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Find the Right Weight for Strength Training

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  • thanks for sharing....
    This is information that is helpful, thanks!
  • very interesting I am going to give this my best effort
  • very interesting I am going to give this my best effort
  • Missed my workouts...
  • This is a very tricky thing when starting to workout again.
  • I kind of felt like the others as there is no guides as to how much to increase the weight by (is it a percentage of the weight you are currently lifting or by some arbitrary fixed amount like one pound?) Also I know from personal experience that at least some of us will PLATEAU at some point in time with weight training. No mention of that either,
  • I'd like to slim down my arms, particularly my upper arms (horribly fat and no muscles at all!); but I've never done strength training. I've been advised by my oncologist not to exceed 10 lbs. per hand, because of risk of lymphedema. Would I be able to improve my arms if I do one or two exercises on low weights and increase the repetitions? I don't want to do more than 2 different kinds of exercises because I am not good at remembering exercises (and hate them; the only exercise I usually do is walking almost every day). I want to order dumbbells soon; do you think I should order 5 lb. weights or 8 lb. weights or 10 lb. weights? I know I might find 10 lb weights difficult at first, but thought I could slowly increase the # of repetitions...
    OK, this helps, I've been doing 15 reps but three sets. And I move up in weight when I've done the same weight for a week or two, but still three sets of 15. Is there a better way to do this?
  • Thank you for this article! I was wondering how often I should increase and it's definitely time!
  • Like the article.
    I have been lifting weights since I was 21 and I'm 53 now. I have taught a group of women for the last 8 years, ages ranging from 20 to 71. I can assure you that women do not bulk up, we just do not have enough testosterone to do it. Thank the lord! I have seen weights change womens shape better than any other form of exercise. The keys is to lift heavy enough and to use proper form. For me it is using weights heavy enough that the 8th rep is a challenge. When it starts getting easy on the 8th rep increase the weight to make it a challenge again. Proper breathing is key too. Breathe in through your nose and breathe out through your mouth on the lift or exertion. The great thing about building muscle is that it burns far more calories than fat and takes up less space. I may weigh more on the scale but my clothing size is much smaller and I feel great too. I believe it is one of the greatest things you can do for yourself and your health. You have to remember though...exercise cannot undo bad eating or over eating. It takes both to see your work pay off. Happy lifting ladies!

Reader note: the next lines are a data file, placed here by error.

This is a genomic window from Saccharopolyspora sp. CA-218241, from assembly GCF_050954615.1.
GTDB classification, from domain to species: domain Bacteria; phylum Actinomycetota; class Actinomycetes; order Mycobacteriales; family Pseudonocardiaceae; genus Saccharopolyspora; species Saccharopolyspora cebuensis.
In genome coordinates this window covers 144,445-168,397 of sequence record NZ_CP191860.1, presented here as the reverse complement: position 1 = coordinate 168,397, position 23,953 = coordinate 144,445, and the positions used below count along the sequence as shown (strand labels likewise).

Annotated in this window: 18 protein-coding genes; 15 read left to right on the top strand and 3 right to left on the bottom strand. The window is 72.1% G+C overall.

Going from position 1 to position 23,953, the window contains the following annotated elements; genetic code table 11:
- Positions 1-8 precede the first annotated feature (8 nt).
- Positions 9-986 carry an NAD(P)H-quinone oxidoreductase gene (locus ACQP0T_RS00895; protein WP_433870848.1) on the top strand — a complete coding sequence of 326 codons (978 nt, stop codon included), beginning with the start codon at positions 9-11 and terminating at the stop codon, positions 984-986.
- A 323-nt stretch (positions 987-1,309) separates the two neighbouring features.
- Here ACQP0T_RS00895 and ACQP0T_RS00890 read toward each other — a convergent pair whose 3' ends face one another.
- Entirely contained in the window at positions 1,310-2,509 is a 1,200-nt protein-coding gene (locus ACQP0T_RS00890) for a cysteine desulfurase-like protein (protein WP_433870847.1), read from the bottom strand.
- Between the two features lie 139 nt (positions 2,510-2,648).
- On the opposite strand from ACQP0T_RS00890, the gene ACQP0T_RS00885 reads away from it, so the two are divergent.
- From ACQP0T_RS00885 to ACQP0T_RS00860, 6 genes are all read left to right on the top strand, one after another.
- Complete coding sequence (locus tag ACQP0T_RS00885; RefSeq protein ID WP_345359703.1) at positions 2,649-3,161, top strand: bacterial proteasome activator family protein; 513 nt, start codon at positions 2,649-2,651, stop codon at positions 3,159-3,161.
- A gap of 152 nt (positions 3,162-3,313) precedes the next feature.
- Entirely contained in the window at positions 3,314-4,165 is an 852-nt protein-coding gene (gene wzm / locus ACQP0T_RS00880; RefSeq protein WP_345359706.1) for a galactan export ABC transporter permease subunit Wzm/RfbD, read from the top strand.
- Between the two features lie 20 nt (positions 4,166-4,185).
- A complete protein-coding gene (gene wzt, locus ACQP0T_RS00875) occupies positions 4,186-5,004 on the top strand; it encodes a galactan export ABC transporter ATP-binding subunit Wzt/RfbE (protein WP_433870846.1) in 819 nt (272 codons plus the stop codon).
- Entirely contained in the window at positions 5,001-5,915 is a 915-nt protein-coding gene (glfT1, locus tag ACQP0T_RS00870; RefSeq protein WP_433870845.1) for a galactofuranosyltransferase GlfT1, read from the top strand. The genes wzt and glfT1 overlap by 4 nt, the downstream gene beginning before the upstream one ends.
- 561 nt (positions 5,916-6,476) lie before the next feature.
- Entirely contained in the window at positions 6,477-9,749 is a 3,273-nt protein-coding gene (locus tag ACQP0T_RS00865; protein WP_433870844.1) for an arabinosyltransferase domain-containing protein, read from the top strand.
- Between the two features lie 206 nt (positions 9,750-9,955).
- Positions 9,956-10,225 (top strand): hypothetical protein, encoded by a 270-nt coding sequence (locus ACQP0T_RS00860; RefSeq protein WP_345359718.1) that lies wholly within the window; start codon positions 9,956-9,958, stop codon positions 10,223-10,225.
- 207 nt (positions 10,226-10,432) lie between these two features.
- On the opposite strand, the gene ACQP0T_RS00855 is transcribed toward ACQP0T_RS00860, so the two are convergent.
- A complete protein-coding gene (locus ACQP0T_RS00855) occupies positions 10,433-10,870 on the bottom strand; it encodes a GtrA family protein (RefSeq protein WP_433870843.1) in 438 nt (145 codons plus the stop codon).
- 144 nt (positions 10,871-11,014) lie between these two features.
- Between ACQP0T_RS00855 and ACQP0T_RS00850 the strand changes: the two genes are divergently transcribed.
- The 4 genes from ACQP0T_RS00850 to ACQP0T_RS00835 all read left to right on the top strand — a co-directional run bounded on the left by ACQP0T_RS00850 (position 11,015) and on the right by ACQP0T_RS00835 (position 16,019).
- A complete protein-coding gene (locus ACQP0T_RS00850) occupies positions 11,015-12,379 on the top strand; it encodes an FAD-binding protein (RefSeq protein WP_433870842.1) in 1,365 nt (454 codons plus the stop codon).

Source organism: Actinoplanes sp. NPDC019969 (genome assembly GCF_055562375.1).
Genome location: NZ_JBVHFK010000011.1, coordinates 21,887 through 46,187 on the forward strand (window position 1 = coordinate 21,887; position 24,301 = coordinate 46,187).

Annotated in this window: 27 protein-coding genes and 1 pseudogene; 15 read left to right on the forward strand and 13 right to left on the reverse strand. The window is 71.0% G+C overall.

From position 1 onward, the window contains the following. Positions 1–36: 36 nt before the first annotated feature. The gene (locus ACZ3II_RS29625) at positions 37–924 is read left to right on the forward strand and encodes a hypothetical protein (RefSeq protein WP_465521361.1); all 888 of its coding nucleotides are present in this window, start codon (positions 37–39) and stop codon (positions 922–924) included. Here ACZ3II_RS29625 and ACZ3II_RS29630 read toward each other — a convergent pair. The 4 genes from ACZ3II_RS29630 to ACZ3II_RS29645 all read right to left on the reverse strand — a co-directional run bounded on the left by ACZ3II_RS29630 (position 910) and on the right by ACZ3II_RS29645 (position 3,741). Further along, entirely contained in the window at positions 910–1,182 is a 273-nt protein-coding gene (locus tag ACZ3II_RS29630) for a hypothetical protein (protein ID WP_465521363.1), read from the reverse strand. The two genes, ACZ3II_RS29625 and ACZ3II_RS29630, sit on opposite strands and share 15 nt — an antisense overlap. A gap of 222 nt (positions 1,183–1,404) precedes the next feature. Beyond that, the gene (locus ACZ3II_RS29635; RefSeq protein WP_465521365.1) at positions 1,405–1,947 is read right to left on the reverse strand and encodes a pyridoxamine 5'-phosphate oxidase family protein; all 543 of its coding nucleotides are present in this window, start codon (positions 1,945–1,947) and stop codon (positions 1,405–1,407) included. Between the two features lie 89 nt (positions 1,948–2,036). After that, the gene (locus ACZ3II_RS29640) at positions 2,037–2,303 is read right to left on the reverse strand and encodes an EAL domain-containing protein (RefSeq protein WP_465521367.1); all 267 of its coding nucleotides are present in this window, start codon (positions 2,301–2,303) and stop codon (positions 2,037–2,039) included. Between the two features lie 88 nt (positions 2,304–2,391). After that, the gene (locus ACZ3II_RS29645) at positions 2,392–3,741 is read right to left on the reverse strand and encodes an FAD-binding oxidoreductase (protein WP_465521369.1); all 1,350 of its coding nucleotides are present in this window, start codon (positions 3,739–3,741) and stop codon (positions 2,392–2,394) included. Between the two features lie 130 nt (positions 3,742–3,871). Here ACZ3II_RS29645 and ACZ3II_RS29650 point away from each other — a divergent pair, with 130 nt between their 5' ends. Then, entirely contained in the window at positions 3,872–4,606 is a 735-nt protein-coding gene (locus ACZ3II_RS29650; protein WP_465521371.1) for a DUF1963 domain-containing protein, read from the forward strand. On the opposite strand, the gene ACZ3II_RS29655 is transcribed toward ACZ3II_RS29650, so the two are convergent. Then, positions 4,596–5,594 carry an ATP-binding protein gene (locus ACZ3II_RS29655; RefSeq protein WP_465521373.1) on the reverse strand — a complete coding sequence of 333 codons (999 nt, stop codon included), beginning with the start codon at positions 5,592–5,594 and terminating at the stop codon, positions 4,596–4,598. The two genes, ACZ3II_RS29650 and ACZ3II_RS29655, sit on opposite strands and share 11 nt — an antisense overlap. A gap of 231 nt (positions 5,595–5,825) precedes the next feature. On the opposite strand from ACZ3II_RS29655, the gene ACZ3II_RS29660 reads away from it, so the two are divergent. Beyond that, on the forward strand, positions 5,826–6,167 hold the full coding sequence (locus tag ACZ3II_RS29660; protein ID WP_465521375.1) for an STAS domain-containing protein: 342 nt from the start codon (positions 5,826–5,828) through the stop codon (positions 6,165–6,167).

• Taking a clue from IndyGirl, I started with soup cans. In June this year, they became too light and I was doing 20 easy reps. I went to get some REAL WEIGHTS. Two pounds seemed awfully LIGHT. Threes were more challanging. Fours were HARD.
    So I compromised and got ONE 3 pound, thinking if it became too easy too fast, I would not have wasted too much $$$ (still unemployed - 2 years, 5 months, and counting)
    It does take longer to do each arm separately, but it does the job.
    Now (end of September), am up to 16 reps. Just last night, I was wonderfuling whether to add an extra set to go ahead and get a heavier one.
    THANK YOU for your advice.
  • I busted my shoulder because of lifting to heavy a weight, then when I got back into the gym I stuck to really light weights which on looking back didn't give maximum benefit.

    This article has come at the right time. I read an ebook which provided more or less the same information, but ended up with a 1 RM of 80%. After trying it out for two weeks I eventually settled for 75% which works a treat!

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